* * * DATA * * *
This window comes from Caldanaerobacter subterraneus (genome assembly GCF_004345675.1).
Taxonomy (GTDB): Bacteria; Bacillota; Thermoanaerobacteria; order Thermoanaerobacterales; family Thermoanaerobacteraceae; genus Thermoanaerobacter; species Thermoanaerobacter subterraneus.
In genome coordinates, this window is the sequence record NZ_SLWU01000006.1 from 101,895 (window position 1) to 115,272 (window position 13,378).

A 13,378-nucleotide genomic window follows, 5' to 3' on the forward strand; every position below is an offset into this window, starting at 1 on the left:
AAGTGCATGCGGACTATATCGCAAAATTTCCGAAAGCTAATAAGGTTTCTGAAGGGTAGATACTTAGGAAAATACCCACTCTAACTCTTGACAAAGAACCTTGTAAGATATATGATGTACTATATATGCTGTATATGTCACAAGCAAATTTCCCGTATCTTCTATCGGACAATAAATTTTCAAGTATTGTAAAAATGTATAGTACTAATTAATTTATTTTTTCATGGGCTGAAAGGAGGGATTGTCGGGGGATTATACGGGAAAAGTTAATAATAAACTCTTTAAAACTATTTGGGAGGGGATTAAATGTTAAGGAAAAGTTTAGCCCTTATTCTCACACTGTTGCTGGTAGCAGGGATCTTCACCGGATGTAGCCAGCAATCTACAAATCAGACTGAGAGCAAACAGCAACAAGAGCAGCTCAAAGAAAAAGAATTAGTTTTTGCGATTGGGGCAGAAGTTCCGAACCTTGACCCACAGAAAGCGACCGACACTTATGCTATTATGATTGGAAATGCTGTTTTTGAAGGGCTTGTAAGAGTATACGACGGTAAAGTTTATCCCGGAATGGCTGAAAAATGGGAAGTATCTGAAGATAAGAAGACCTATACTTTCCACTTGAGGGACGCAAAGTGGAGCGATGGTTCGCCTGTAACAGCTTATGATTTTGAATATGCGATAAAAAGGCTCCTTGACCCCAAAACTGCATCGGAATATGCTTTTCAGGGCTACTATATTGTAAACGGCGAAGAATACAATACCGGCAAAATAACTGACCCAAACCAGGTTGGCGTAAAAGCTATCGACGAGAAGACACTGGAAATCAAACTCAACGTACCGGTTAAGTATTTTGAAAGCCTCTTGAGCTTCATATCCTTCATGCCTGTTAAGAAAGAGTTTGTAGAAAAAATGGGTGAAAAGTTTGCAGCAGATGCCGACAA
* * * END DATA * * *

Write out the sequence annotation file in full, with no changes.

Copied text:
This window comes from Caldanaerobacter subterraneus (genome assembly GCF_004345675.1).
Taxonomy (GTDB): Bacteria; Bacillota; Thermoanaerobacteria; order Thermoanaerobacterales; family Thermoanaerobacteraceae; genus Thermoanaerobacter; species Thermoanaerobacter subterraneus.
In genome coordinates, this window is the sequence record NZ_SLWU01000006.1 from 101,895 (window position 1) to 115,272 (window position 13,378).

A 13,378-nucleotide genomic window follows, 5' to 3' on the forward strand; every position below is an offset into this window, starting at 1 on the left:
AAGTGCATGCGGACTATATCGCAAAATTTCCGAAAGCTAATAAGGTTTCTGAAGGGTAGATACTTAGGAAAATACCCACTCTAACTCTTGACAAAGAACCTTGTAAGATATATGATGTACTATATATGCTGTATATGTCACAAGCAAATTTCCCGTATCTTCTATCGGACAATAAATTTTCAAGTATTGTAAAAATGTATAGTACTAATTAATTTATTTTTTCATGGGCTGAAAGGAGGGATTGTCGGGGGATTATACGGGAAAAGTTAATAATAAACTCTTTAAAACTATTTGGGAGGGGATTAAATGTTAAGGAAAAGTTTAGCCCTTATTCTCACACTGTTGCTGGTAGCAGGGATCTTCACCGGATGTAGCCAGCAATCTACAAATCAGACTGAGAGCAAACAGCAACAAGAGCAGCTCAAAGAAAAAGAATTAGTTTTTGCGATTGGGGCAGAAGTTCCGAACCTTGACCCACAGAAAGCGACCGACACTTATGCTATTATGATTGGAAATGCTGTTTTTGAAGGGCTTGTAAGAGTATACGACGGTAAAGTTTATCCCGGAATGGCTGAAAAATGGGAAGTATCTGAAGATAAGAAGACCTATACTTTCCACTTGAGGGACGCAAAGTGGAGCGATGGTTCGCCTGTAACAGCTTATGATTTTGAATATGCGATAAAAAGGCTCCTTGACCCCAAAACTGCATCGGAATATGCTTTTCAGGGCTACTATATTGTAAACGGCGAAGAATACAATACCGGCAAAATAACTGACCCAAACCAGGTTGGCGTAAAAGCTATCGACGAGAAGACACTGGAAATCAAACTCAACGTACCGGTTAAGTATTTTGAAAGCCTCTTGAGCTTCATATCCTTCATGCCTGTTAAGAAAGAGTTTGTAGAAAAAATGGGTGAAAAGTTTGCAGCAGATGCCGACAA